Three Standards for Investment Ethics.

by James & Miel on November 30, 2007 · 0 comments

Ethics in investing. Boy, this is a tough one. Sometimes its often difficult to determine what’s ethical corporate behavior and what’s not ethically acceptable corporate behavior. Opinions differ. For example, my wife Miel places a greater value on the environmental policies engaged in by companies we have ownership in, but I’m more concerned about attitudes of management towards shareholders.

After some reflection, there are several criteria you could use for judging the ethics of investing.

1) It Doesn’t Matter, the Market Will Take Care of It: The late Nobel prize winning economist Milton Friedman famously wrote in 1970 that “there is one and only one social responsibility of business–to use its resources and engage in activities designed to increase its profits so long as it stays within the rules of the game, which is to say, engages in open and free competition without deception or fraud” (1).

By this Friedman articulate the lassie faire argument that the only responsibility held by corporations is to their owners – and that responsibility is to increase profits. In so doing, proponents of this philosophy argue that that the good of all will be ensured via Adam Smiths “invisible hand“. So basically under a free market/Friedman approach, it really doesn’t matter what you invest in because the market will take care of things in the aggregate. Of course a lot of people object to this, so we should consider alternatives.

2) Its Going to Happen Anyways, Just Don’t Make it Worse. This is the notion that unethical behavior will likely occur regardless of whether or not you participate in it. – For example, you might have shares in a company like Wal-Mart or Exxon Mobile, and regardless of your best efforts, the company might still engage in unethical behavior. In which case it really doesn’t matter if you own a small amount of shares – the unethical behavior is essentially out of your hands. On the flip side, those who make this argument do say you should not take controlling or large interest in a corporation you know to be engaging in improper behavior. If you do you’ll be tainted by association. This is articulated by Rabbi Jay Kelman.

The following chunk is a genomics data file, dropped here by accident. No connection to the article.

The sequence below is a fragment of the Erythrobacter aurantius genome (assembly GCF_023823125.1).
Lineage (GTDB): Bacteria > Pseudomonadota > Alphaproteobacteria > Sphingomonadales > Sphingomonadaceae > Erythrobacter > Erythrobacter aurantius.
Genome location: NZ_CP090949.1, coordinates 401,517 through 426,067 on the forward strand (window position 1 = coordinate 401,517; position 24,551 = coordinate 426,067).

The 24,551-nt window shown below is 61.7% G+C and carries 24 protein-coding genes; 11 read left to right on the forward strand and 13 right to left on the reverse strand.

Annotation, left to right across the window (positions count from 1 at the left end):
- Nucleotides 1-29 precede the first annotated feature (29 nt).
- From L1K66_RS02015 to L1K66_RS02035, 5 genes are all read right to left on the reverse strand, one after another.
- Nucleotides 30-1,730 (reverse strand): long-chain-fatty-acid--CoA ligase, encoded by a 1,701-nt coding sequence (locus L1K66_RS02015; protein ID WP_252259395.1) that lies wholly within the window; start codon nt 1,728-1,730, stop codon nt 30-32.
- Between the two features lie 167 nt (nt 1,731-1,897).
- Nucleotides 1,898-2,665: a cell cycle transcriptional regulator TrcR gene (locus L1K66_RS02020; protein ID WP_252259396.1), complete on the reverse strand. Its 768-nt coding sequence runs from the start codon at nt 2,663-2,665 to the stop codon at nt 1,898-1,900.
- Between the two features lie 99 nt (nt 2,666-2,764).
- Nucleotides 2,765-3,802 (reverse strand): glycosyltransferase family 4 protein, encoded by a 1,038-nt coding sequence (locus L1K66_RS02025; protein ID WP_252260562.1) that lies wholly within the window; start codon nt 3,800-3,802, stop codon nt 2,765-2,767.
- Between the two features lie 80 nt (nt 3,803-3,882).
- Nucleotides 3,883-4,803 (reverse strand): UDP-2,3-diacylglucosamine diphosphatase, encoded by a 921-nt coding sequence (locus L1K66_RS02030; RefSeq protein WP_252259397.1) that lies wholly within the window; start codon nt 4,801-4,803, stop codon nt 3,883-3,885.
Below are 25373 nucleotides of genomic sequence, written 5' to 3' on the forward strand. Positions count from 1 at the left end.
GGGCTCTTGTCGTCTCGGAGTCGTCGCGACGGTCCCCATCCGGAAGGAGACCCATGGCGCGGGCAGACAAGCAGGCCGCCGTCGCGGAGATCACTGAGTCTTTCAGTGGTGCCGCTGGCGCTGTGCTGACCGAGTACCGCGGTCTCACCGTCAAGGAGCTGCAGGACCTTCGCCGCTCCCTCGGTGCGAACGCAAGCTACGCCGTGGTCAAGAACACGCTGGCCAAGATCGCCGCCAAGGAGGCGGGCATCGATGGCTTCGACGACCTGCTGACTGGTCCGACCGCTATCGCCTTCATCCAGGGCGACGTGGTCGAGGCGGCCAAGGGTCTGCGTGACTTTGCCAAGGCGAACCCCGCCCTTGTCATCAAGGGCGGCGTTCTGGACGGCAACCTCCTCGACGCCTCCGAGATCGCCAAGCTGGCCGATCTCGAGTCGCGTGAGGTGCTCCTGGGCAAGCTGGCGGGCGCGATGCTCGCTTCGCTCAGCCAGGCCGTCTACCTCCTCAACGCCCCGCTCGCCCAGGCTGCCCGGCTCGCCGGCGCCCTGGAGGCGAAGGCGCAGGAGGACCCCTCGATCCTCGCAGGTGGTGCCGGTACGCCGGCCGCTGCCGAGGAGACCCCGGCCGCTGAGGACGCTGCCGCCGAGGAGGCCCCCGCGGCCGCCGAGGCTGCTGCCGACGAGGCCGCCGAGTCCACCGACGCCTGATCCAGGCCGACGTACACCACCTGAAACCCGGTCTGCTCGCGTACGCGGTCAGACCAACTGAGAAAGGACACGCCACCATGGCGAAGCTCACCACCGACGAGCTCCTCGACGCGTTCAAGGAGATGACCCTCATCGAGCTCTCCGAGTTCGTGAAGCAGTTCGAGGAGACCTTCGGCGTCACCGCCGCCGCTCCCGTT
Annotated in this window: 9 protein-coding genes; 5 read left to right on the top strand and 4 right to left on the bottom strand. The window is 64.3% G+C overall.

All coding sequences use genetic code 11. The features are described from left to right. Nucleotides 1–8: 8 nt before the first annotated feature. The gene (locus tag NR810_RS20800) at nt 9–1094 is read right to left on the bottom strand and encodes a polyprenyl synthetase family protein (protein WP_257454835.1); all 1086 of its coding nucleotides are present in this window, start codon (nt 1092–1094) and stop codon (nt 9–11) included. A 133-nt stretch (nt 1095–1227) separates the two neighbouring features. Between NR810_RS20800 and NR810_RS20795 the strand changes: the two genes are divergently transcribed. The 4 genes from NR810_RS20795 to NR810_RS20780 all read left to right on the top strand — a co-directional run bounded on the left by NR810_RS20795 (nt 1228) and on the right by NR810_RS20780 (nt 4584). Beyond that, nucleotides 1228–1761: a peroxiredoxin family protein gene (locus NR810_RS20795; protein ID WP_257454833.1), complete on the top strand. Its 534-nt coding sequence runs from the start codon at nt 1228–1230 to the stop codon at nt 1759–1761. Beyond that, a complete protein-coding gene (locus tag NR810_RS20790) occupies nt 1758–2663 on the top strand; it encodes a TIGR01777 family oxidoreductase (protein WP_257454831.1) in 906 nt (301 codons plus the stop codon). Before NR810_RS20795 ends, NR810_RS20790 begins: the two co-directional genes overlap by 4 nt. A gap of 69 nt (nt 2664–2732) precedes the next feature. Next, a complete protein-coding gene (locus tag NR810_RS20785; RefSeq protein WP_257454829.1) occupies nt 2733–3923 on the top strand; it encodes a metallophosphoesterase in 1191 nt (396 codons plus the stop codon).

3) I Know Its Unethical, so I Won’t be a Part of It. This third standard basically says that if you, on an individual basis, reach a decision of conscience regarding unethical standards of corporate behavior you are obligated to divest yourself of your holdings in that corporation.

This seems the standard most people hold, myself included. For example, I’ve decided NOT to purchase shares in the Wal-Mart corporation. I’ve made this decision because I believe that Wal-Mart unfairly spies on its shareholders and has illegally violated the rights of workers -both on numerous occasions. However, others do not agree with me – Warren Buffet included.

In this case, the standard is somewhat flexible, and it seems it has as much to do with closely held values as it does with universal principles about the role of profit.

Lastly, ethics are often an ongoing conversation, but these are three ways to think about how to balance making money while doing what’s right.

Best,

James

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